As nationwide protests against police brutality continue to rock the nation, educators and school staff are preparing to welcome students back for in-person and virtual learning. Many teachers see this as a prime opportunity to help students of all ethnic backgrounds process their feelings by addressing these protests and opening up discussions.
“Teachers cannot be silent during this time,” said Patrick Harris, a 6th and 7th grade English and social studies teacher at the Detroit Achievement Academy. “Teachers have to take a stand. Students are absorbing this and they’re going to ask themselves later on in life or even now, ‘What was my teacher doing during this time?’”
Talking with students about these events, as they experience them, is top priority right now. Teachers have to find a way to make meaning of this that creates a better society in the long run.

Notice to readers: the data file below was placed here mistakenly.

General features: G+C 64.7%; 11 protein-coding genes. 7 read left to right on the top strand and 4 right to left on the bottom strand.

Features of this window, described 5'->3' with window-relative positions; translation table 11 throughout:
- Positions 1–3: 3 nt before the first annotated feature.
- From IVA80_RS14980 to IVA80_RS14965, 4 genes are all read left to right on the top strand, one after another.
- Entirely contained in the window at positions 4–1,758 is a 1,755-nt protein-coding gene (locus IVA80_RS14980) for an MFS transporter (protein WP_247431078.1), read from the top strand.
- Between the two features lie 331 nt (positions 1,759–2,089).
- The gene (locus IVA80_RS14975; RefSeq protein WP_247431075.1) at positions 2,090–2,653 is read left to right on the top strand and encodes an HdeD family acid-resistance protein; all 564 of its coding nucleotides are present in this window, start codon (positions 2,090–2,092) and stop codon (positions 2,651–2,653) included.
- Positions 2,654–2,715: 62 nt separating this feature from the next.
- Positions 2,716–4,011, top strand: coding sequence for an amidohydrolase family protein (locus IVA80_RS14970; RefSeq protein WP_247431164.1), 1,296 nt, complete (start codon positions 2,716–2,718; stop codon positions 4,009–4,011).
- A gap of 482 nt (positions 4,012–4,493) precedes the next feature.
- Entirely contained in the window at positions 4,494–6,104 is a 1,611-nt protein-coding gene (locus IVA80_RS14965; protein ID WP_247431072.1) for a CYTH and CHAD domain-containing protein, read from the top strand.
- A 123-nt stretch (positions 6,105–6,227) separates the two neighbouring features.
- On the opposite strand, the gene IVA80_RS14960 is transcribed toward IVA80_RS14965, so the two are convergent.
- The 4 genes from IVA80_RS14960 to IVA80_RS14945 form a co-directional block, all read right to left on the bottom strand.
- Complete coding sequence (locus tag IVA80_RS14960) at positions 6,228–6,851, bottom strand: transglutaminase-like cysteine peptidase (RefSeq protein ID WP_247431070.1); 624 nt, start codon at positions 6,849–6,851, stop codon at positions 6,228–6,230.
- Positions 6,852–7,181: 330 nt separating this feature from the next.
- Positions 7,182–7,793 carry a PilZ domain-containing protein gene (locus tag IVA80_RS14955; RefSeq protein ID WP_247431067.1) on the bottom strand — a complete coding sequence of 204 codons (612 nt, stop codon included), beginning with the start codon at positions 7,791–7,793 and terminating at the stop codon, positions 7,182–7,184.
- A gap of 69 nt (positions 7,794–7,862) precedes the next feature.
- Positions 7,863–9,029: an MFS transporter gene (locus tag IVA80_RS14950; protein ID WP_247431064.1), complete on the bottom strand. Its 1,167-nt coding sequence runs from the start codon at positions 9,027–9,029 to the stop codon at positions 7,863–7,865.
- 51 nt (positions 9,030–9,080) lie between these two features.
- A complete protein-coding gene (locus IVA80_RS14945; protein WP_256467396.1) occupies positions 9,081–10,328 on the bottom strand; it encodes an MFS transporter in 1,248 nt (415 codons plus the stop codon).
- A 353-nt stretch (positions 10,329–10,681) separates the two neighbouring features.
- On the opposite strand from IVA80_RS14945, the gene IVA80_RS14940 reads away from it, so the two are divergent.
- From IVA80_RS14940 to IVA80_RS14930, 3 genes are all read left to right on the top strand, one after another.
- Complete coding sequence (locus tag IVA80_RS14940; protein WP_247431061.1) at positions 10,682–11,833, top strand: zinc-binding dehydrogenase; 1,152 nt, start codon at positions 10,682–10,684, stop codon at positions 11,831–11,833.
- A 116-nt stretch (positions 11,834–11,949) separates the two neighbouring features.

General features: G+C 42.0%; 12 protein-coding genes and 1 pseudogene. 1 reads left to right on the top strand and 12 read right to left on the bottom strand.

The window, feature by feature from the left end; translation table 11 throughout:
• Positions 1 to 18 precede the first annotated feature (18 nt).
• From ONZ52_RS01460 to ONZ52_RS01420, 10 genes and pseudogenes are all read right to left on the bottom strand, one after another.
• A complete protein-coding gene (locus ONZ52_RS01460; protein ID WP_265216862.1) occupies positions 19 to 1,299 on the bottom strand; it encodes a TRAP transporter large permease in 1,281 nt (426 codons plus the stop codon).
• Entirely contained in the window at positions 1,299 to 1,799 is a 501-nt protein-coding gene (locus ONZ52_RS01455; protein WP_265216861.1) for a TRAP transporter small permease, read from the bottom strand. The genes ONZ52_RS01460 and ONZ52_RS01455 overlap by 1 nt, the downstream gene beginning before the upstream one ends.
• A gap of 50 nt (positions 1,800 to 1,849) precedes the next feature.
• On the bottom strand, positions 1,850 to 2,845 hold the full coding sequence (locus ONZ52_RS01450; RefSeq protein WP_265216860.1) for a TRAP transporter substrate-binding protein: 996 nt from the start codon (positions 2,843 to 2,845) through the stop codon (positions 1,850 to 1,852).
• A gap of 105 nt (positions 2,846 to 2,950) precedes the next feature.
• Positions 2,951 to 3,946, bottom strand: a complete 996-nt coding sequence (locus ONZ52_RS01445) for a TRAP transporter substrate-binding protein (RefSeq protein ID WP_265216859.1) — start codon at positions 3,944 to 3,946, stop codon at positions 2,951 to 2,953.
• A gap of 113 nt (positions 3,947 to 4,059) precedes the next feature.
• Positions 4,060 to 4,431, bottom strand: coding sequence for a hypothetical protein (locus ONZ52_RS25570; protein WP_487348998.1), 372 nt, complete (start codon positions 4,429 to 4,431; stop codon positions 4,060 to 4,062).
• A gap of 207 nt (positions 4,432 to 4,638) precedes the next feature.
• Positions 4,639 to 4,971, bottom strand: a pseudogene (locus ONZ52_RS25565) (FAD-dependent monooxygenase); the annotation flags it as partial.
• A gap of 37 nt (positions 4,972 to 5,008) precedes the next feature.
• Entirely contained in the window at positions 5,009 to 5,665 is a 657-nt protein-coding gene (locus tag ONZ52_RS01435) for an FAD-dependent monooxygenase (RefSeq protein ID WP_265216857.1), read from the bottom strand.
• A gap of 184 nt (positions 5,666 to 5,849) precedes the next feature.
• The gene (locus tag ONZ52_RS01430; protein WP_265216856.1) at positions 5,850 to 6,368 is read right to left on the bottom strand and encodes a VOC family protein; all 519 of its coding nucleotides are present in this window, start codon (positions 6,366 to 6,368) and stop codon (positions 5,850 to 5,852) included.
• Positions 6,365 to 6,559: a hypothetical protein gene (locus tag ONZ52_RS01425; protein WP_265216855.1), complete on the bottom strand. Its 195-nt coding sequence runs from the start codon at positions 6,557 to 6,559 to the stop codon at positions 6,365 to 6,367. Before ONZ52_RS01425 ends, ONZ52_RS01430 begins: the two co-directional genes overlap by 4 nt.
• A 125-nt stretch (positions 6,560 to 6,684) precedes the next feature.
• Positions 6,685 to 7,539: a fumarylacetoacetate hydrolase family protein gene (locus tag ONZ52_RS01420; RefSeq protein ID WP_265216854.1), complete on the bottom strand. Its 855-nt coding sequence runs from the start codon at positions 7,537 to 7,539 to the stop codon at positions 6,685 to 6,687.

Education Week compiled the following list of resources for teachers, as we embark on a critical school year.
Resources about George Floyd’s death and the current protests:
Resources for talking about race, racism and Black Lives Matter:
Starting these classroom conversations can be uncomfortable and challenging. But for black teachers, talking about police brutality and anti-black racism can be particularly emotionally draining. The Practice Freedom Project, founded by Atlanta educator Tamara Pearson, is hosting virtual meditations and reflections for black educators.
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